By Meshack Masibo
According to Section 48 of the Data Protection Act, a data controller or data processor may transfer personal data to another country only where it has given proof to the Data Commissioner that the data will be transferred securely to a place with equal or stronger data protection laws compared to Kenya.
However, there are certain situations where data can be transferred without notifying the data commissioner. Episode 4 of the Data Protector’s Podcast delves into this critical topic.
Some of the highlights of the episode include John Walubengo’s statement that in Kenya some companies would opt to transfer personal data to countries with less restrictive data protection laws and this is why the Data Commissioner is concerned with cross-border data transfers. Having been part of the task force tasked with formulating the Data Protection Act, Mr Walubengo stated that this is the mischief behind the introduction of this section in the Act.
On the other hand, Simon Verschaeve stated that in the European Union, the GDPR provides that personal data can only be transferred to a data controller or data processor outside the European Union – also referred to as a “data importer” – when the level of protection guaranteed by the GDPR is not undermined.
John Walubengo added that when it comes to cross-border data transfers, SMEs should not only build their legal awareness and capacity but also their technical know-how and capacity so as to ensure their transfers are not only secure but also effective. Simon Verschaeve concluded with the statement that it is important to deploy the use of technology to make compliance easier for small and medium-sized enterprises. He also added that his law firm, DLA Piper, offers such kinds of technologies.
Technology and Globalization have changed the way we run our businesses and manage our organizations. In today’s world, we increasingly rely on technology to run our businesses and where technology is not our main business, it is the platform that we use to carry out our business and organizational activities. This automatically carries with it a lot of harvesting and exchange of personal information.
With globalization, the world is increasingly interconnected and a lot of transactions transcend the borders between countries. For example, Tala Mobile is originally based in California in the United States but offers digital lending services to Kenyans. In the same way, a lot of small and medium-sized enterprises that heavily rely on foreign donors and investors may come to a point where they need to transfer personal data belonging to their users, customers or employees overseas.
Many times, you transfer data across borders without even knowing about it. For example, only by using a Gmail account, you are already storing the personal data of your contacts on Google’s servers in a country far away. One of the first steps you should undertake, therefore, is to map out in your organization what data you are transferring and where to. Are you using an online accounting platform that contains personal data on your employee’s and suppliers’ contacts? Where is this data hosted? Do you have partners that help you process your data, like credit scoring services? Where are they located?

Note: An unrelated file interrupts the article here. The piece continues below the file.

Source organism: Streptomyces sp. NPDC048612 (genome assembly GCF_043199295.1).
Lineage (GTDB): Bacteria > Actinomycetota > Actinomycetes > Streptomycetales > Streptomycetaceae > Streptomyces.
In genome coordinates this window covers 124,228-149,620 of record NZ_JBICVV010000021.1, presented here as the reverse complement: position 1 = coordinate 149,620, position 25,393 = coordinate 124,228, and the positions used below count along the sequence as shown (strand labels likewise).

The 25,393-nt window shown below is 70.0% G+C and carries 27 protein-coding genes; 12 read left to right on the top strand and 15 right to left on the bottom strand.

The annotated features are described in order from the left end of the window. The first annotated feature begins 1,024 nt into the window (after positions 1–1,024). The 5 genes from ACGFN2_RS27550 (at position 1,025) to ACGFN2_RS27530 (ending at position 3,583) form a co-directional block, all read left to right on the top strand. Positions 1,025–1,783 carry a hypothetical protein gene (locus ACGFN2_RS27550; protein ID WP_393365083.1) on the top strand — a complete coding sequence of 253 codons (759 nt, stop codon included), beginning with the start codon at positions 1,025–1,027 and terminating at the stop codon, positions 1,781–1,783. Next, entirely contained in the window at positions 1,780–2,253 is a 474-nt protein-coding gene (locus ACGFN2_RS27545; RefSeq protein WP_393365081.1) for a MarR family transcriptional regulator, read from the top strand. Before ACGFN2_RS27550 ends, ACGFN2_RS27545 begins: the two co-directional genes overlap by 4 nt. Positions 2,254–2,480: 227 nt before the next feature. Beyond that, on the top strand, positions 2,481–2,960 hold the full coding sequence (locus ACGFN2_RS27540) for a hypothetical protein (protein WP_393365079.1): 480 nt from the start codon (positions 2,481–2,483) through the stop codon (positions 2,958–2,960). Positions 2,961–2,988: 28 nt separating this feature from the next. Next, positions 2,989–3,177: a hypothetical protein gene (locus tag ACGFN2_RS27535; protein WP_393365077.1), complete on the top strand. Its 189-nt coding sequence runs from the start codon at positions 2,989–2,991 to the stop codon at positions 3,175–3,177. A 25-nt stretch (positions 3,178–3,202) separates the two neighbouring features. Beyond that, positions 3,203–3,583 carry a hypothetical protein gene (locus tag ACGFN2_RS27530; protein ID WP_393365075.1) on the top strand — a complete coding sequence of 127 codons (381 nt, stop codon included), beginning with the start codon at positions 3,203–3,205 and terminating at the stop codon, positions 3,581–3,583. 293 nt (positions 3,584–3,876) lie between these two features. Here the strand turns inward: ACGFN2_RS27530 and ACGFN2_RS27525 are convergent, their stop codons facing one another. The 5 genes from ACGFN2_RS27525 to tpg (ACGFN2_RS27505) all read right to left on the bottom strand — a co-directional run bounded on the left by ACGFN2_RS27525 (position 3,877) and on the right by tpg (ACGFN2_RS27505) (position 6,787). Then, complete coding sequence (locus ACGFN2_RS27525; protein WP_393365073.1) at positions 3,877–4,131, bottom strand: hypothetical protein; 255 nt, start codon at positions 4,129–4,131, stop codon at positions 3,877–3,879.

In Kenya, the Data Protection Act is clear that you can only transfer data outside the country in the following instances. Firstly, a transfer is allowed if you have given the Data Commissioner proof of the appropriate safeguards that you have put in place with respect to the security and protection of personal data.
Secondly, you should be able to demonstrate that the transfer is necessary for the performance of a contract between the data subject and the data controller or data processor.
Thirdly, a transfer of data out of the country is allowed if you can demonstrate that the transfer is necessary for the conclusion or performance of a contract concluded in the interest of the data subject between the controller and another person. Fourthly, a data transfer out of the country is allowed if it is done in the public interest.
Fifthly, a transfer is allowed if it is for the establishment, exercise or defence of a legal claim or to protect the vital interests of the data subject or of other persons, where the data subject is physically or legally incapable of giving consent. Penultimately, a cross-border transfer is allowed if it is based on compelling legitimate interests pursued by the data controller or data processor which are not overridden by the interests, rights and freedoms of the data subjects.
Ultimately, all cross-border transfers are weighed against the prism of consent. The processing of sensitive personal data out of Kenya can only be effected upon obtaining the consent of a data subject. You can listen to more of the discussion on cross-border data transfers here.